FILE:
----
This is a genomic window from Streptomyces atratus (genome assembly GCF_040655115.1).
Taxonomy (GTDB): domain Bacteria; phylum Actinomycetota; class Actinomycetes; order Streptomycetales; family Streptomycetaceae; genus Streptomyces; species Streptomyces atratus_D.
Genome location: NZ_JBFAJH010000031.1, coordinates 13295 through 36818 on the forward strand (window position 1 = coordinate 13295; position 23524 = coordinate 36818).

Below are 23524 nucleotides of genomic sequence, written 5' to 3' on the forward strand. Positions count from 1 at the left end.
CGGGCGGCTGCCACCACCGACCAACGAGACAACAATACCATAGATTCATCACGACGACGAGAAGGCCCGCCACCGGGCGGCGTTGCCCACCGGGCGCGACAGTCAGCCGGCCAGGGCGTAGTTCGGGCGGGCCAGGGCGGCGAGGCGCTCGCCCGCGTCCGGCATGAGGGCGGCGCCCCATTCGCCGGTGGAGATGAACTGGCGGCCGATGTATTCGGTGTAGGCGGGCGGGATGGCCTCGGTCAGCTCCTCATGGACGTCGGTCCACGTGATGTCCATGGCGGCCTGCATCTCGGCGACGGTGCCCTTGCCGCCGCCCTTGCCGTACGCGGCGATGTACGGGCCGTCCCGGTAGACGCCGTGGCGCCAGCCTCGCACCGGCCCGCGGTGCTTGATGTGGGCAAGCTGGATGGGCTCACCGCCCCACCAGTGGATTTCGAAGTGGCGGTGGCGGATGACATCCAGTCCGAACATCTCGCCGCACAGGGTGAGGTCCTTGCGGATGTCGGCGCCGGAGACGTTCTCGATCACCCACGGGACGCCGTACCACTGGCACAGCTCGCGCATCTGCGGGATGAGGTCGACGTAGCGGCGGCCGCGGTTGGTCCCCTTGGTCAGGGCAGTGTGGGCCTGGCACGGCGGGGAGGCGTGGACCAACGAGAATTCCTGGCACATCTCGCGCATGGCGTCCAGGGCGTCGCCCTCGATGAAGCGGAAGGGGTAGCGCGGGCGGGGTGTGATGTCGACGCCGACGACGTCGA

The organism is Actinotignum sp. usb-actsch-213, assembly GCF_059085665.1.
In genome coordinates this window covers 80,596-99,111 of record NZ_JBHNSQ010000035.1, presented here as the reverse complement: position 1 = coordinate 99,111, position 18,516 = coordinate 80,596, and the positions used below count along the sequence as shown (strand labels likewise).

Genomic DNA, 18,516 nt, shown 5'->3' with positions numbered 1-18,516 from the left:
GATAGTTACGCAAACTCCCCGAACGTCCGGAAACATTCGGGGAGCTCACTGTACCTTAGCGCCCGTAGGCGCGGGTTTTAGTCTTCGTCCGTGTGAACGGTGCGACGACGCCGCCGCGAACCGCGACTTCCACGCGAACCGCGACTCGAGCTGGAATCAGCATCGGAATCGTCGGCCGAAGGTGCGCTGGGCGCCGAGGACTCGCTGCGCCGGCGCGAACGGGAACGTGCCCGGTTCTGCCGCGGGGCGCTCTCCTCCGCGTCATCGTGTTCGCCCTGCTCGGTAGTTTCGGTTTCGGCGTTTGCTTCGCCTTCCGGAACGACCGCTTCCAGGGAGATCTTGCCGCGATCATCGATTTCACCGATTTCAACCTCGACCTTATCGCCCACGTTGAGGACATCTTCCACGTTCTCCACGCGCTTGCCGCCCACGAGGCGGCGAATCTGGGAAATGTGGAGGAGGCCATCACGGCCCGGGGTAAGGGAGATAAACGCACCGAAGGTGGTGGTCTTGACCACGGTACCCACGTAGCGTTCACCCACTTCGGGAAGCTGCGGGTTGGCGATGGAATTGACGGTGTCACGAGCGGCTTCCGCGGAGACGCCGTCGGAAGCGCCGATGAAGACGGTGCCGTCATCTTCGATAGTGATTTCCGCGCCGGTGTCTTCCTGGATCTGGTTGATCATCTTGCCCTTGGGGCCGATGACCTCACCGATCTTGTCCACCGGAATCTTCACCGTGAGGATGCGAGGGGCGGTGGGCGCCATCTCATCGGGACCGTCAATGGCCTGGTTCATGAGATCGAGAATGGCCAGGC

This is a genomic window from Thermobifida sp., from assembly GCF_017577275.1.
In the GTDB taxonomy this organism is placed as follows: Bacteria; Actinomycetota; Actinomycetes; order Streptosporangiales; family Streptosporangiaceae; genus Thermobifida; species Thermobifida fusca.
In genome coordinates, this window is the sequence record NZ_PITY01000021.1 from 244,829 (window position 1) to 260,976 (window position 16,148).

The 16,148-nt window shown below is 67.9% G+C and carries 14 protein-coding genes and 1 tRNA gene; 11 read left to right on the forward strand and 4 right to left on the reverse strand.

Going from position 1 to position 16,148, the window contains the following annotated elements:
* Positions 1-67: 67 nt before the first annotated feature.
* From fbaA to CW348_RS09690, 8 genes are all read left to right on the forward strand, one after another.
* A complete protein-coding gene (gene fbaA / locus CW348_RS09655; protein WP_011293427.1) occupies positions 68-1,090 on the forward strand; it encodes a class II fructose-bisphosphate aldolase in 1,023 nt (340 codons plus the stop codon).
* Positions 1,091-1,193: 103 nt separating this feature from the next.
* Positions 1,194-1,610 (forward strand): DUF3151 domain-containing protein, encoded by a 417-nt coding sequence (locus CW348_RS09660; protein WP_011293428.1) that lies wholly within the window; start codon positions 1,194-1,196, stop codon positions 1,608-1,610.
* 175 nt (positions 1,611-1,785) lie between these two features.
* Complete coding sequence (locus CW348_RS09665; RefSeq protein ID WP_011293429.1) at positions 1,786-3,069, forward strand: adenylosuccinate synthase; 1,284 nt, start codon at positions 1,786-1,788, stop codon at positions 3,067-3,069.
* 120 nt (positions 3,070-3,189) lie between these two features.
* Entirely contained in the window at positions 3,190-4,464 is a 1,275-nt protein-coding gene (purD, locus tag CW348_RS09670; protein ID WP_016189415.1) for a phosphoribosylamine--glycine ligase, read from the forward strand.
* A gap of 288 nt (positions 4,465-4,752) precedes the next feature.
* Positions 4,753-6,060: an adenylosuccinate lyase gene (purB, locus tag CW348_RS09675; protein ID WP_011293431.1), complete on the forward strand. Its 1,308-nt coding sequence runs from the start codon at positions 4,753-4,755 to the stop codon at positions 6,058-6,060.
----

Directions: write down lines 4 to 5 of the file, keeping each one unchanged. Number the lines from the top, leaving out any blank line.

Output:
Below are 23524 nucleotides of genomic sequence, written 5' to 3' on the forward strand. Positions count from 1 at the left end.
CGGGCGGCTGCCACCACCGACCAACGAGACAACAATACCATAGATTCATCACGACGACGAGAAGGCCCGCCACCGGGCGGCGTTGCCCACCGGGCGCGACAGTCAGCCGGCCAGGGCGTAGTTCGGGCGGGCCAGGGCGGCGAGGCGCTCGCCCGCGTCCGGCATGAGGGCGGCGCCCCATTCGCCGGTGGAGATGAACTGGCGGCCGATGTATTCGGTGTAGGCGGGCGGGATGGCCTCGGTCAGCTCCTCATGGACGTCGGTCCACGTGATGTCCATGGCGGCCTGCATCTCGGCGACGGTGCCCTTGCCGCCGCCCTTGCCGTACGCGGCGATGTACGGGCCGTCCCGGTAGACGCCGTGGCGCCAGCCTCGCACCGGCCCGCGGTGCTTGATGTGGGCAAGCTGGATGGGCTCACCGCCCCACCAGTGGATTTCGAAGTGGCGGTGGCGGATGACATCCAGTCCGAACATCTCGCCGCACAGGGTGAGGTCCTTGCGGATGTCGGCGCCGGAGACGTTCTCGATCACCCACGGGACGCCGTACCACTGGCACAGCTCGCGCATCTGCGGGATGAGGTCGACGTAGCGGCGGCCGCGGTTGGTCCCCTTGGTCAGGGCAGTGTGGGCCTGGCACGGCGGGGAGGCGTGGACCAACGAGAATTCCTGGCACATCTCGCGCATGGCGTCCAGGGCGTCGCCCTCGATGAAGCGGAAGGGGTAGCGCGGGCGGGGTGTGATGTCGACGCCGACGACGTCGA